Scala Actors - Concurrency

Actors in Abstract:

  • An actors is an object that receives a message and takes action on those messages.
  • The order is which the message arrives is unimportant to an Actor, though some Actor implementations(such as Scala's) queue messages in order.
  • An actor might handle the message internally or it might send a message to another Actor or it might create another Actor to take action based on the message.


- simple and high-level abstractions of concurrency and parallelism.
- Asynchornous and non-blocking and highly performant event-driven programming.
- Very light-weight event driven processes(1 million actors per GB of head memory).

Fault tolerance:

  • Supervisor hierarchies with let-it-crash semantics.
  • Supervisor hierarchies can span over multiple JVMs to provide truly fauly-tolerant systems.
  • Excellent for writing highly fault-tolerant systems and self-heal and never stop.


  • Akka provides scalable real-time processing,
    • Scale up(concurrency)
    • Scale out(Remoting)
    • Fault tolerance

Akka modules:

- akka-actors - classic actors, typed actors, IO actors etc.
- akka-agent - Agents, integrated with scala STM
- akka-camel - apache camel integration
- akka-cluster - Cluster membership management, elastic routers.
- akka-kernel - Akka microkernel for running a bare-bones mini application server.
- akka-osgi - base bundel
- akka-osgi-aries
- akka-remote
- akka-slf4j
- akka-testkit 
- akka-zeromq

Do not use -optimize Scala compiler flag


Concurrency vs Parallelism:

Asynchronous vs Synchronous:

Non-blocking vs Blocking:

Deadlock vs Starvation vs Live-lock:

  • Deadlock occurs when several participants are waiting on each other to reach a specific state to be able to progress.As none of them can progress without some other participant to reach a certain state all affected subsystems stall.(catch-22 problem).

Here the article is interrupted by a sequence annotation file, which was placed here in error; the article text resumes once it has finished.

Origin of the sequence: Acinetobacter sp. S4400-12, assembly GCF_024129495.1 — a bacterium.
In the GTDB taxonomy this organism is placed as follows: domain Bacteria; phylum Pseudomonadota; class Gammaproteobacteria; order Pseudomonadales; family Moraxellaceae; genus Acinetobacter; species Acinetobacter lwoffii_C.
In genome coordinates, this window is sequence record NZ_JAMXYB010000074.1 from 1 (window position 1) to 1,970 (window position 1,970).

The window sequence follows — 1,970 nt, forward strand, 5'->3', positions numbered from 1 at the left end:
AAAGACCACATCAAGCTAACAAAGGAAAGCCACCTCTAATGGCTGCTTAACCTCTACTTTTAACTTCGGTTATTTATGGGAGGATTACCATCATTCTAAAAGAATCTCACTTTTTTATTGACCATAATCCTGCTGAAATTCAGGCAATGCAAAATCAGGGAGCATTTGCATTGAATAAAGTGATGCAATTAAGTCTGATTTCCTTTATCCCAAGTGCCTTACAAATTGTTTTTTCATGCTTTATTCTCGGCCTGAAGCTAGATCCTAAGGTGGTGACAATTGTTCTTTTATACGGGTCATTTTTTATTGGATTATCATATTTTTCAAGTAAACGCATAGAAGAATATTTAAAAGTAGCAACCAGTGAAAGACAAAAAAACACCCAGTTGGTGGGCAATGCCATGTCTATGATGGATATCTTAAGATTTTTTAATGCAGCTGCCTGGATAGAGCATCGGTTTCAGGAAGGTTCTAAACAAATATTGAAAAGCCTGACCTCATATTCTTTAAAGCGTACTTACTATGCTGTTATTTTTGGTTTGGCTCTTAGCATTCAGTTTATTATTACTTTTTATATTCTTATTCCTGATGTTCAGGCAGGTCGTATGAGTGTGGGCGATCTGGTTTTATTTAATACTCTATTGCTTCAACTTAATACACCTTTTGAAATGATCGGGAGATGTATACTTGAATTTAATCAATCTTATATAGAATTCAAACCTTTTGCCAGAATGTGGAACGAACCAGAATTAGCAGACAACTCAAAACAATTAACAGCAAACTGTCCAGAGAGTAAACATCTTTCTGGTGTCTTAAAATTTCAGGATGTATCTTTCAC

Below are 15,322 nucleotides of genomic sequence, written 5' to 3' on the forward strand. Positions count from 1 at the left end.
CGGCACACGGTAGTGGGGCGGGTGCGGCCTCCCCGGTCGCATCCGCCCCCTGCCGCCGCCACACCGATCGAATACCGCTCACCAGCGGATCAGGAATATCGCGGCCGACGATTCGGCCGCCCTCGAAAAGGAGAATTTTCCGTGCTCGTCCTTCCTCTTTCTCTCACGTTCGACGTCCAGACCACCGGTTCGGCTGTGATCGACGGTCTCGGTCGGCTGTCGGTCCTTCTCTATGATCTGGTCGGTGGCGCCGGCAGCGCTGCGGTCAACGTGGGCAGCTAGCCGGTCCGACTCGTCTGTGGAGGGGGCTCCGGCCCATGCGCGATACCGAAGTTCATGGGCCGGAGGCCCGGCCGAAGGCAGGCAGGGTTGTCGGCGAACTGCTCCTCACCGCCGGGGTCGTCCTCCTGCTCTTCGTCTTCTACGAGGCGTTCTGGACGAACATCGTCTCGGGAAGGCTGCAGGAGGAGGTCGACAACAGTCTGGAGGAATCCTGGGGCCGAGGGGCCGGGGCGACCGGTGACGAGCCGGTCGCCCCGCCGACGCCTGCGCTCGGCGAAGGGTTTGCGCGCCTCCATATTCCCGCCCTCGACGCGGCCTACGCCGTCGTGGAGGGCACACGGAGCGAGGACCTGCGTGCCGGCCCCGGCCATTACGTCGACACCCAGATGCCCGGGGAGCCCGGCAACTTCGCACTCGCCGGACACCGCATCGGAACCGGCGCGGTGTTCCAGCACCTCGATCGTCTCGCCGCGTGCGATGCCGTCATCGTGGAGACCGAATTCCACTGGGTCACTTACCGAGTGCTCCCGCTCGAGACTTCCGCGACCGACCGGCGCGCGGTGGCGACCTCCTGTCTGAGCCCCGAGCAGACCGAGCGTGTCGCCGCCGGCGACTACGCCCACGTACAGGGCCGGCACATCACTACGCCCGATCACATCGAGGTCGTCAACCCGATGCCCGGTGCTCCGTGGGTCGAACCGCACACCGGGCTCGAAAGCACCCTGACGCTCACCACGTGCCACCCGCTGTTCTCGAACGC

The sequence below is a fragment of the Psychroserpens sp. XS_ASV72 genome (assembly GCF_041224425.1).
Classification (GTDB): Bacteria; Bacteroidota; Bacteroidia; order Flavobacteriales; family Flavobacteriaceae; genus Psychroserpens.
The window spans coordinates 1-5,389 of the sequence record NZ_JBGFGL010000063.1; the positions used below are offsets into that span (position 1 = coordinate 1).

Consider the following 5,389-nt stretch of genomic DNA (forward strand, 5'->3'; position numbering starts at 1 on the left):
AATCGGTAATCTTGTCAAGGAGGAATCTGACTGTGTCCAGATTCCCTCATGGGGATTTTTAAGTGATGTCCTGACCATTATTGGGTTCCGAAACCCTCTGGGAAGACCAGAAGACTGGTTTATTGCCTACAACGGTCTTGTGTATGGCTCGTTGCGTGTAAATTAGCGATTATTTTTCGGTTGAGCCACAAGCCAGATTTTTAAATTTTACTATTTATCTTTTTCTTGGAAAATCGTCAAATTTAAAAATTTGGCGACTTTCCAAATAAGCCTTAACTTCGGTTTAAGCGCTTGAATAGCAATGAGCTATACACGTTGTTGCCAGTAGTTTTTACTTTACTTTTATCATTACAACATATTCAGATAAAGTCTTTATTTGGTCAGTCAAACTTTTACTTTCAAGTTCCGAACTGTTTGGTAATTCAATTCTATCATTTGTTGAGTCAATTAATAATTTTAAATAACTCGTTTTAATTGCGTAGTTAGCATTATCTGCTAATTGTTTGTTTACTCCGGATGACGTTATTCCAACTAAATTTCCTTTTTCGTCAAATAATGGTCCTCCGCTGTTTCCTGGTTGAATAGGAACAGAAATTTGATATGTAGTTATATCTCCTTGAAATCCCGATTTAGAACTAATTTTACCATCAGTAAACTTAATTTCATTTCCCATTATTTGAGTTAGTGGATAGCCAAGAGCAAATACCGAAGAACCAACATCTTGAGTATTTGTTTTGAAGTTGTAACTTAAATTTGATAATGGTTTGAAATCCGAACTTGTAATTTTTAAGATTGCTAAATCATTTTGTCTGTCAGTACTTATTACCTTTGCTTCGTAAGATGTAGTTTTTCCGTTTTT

• In contrast to this is the Starvation where one or more participants can progress but there might be one or more that cannot. eg: Say if an algorithm always takes high-priority tasks over the low-priority ones. If the incoming high-priority tasks are higher then no-low priority ones will be finished.
  • Live-lock is similar to deadlock, difference being instead of frozen in a state of waiting for others to progress the participants continuosly change their state. Eg: When 2 participants have 2 identical resources available. They each try to get the resource but they also check if the other needs the resource too. If the resource is requested by others it tries to get the other instance of the resource. Sometimes they bounce between the 2 resources never acquiting it but always yielding to the other.

Race condition:

Race condition occurs when an assumption about the ordering of a set of events might be violated by external non-deterministic effects. Arise often when multiple threads have a shared mutable state though its not the only condition. Eg: If 2 packets are send across a network and if the server receive the p2 before p1. If the message contains no information about the sending order then the server cannot determine the order.

The only gurantee that Akka provides about the messages sent between a given pair of actors is that their order is always preserved.

Non-blocking gurantees:


  • A method is called wait-free if its guranteed to finish in finite no of steps. Never blocking, so deadlock cannot happen.